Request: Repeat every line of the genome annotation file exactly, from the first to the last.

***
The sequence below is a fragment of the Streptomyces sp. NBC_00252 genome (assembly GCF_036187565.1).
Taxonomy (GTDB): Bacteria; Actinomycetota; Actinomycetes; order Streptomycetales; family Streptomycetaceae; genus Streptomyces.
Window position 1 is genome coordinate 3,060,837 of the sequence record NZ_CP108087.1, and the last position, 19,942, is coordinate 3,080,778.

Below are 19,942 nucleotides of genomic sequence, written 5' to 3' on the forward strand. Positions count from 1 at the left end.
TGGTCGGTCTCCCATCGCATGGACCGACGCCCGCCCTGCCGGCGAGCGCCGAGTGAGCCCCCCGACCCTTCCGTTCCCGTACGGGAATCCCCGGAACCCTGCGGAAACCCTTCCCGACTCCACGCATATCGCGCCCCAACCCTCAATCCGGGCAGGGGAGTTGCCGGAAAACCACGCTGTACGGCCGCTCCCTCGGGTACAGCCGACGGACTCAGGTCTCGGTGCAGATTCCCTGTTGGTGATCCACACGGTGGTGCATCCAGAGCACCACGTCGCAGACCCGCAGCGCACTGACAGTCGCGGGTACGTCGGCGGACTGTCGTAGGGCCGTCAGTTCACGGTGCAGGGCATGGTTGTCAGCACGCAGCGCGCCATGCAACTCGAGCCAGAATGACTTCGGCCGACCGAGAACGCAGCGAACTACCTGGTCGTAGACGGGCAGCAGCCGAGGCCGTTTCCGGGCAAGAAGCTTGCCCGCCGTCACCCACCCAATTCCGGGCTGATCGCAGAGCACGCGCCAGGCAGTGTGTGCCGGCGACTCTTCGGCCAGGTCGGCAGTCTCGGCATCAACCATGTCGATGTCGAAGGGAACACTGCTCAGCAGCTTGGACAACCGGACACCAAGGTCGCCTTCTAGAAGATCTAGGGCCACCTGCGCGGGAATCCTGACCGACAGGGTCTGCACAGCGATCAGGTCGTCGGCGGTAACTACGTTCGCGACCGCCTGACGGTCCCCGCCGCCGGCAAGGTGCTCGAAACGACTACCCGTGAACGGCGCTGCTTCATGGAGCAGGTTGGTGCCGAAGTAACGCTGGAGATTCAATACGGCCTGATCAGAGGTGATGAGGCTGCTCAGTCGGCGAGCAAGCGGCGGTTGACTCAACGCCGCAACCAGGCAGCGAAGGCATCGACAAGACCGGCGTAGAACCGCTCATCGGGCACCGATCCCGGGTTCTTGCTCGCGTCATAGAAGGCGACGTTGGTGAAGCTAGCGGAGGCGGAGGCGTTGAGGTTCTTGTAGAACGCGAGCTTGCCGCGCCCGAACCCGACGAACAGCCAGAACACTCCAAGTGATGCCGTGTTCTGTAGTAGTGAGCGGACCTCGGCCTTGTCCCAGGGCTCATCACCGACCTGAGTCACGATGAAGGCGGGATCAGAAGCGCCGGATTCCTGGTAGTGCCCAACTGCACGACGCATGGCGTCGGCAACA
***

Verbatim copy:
The sequence below is a fragment of the Streptomyces sp. NBC_00252 genome (assembly GCF_036187565.1).
Taxonomy (GTDB): Bacteria; Actinomycetota; Actinomycetes; order Streptomycetales; family Streptomycetaceae; genus Streptomyces.
Window position 1 is genome coordinate 3,060,837 of the sequence record NZ_CP108087.1, and the last position, 19,942, is coordinate 3,080,778.

Below are 19,942 nucleotides of genomic sequence, written 5' to 3' on the forward strand. Positions count from 1 at the left end.
TGGTCGGTCTCCCATCGCATGGACCGACGCCCGCCCTGCCGGCGAGCGCCGAGTGAGCCCCCCGACCCTTCCGTTCCCGTACGGGAATCCCCGGAACCCTGCGGAAACCCTTCCCGACTCCACGCATATCGCGCCCCAACCCTCAATCCGGGCAGGGGAGTTGCCGGAAAACCACGCTGTACGGCCGCTCCCTCGGGTACAGCCGACGGACTCAGGTCTCGGTGCAGATTCCCTGTTGGTGATCCACACGGTGGTGCATCCAGAGCACCACGTCGCAGACCCGCAGCGCACTGACAGTCGCGGGTACGTCGGCGGACTGTCGTAGGGCCGTCAGTTCACGGTGCAGGGCATGGTTGTCAGCACGCAGCGCGCCATGCAACTCGAGCCAGAATGACTTCGGCCGACCGAGAACGCAGCGAACTACCTGGTCGTAGACGGGCAGCAGCCGAGGCCGTTTCCGGGCAAGAAGCTTGCCCGCCGTCACCCACCCAATTCCGGGCTGATCGCAGAGCACGCGCCAGGCAGTGTGTGCCGGCGACTCTTCGGCCAGGTCGGCAGTCTCGGCATCAACCATGTCGATGTCGAAGGGAACACTGCTCAGCAGCTTGGACAACCGGACACCAAGGTCGCCTTCTAGAAGATCTAGGGCCACCTGCGCGGGAATCCTGACCGACAGGGTCTGCACAGCGATCAGGTCGTCGGCGGTAACTACGTTCGCGACCGCCTGACGGTCCCCGCCGCCGGCAAGGTGCTCGAAACGACTACCCGTGAACGGCGCTGCTTCATGGAGCAGGTTGGTGCCGAAGTAACGCTGGAGATTCAATACGGCCTGATCAGAGGTGATGAGGCTGCTCAGTCGGCGAGCAAGCGGCGGTTGACTCAACGCCGCAACCAGGCAGCGAAGGCATCGACAAGACCGGCGTAGAACCGCTCATCGGGCACCGATCCCGGGTTCTTGCTCGCGTCATAGAAGGCGACGTTGGTGAAGCTAGCGGAGGCGGAGGCGTTGAGGTTCTTGTAGAACGCGAGCTTGCCGCGCCCGAACCCGACGAACAGCCAGAACACTCCAAGTGATGCCGTGTTCTGTAGTAGTGAGCGGACCTCGGCCTTGTCCCAGGGCTCATCACCGACCTGAGTCACGATGAAGGCGGGATCAGAAGCGCCGGATTCCTGGTAGTGCCCAACTGCACGACGCATGGCGTCGGCAACA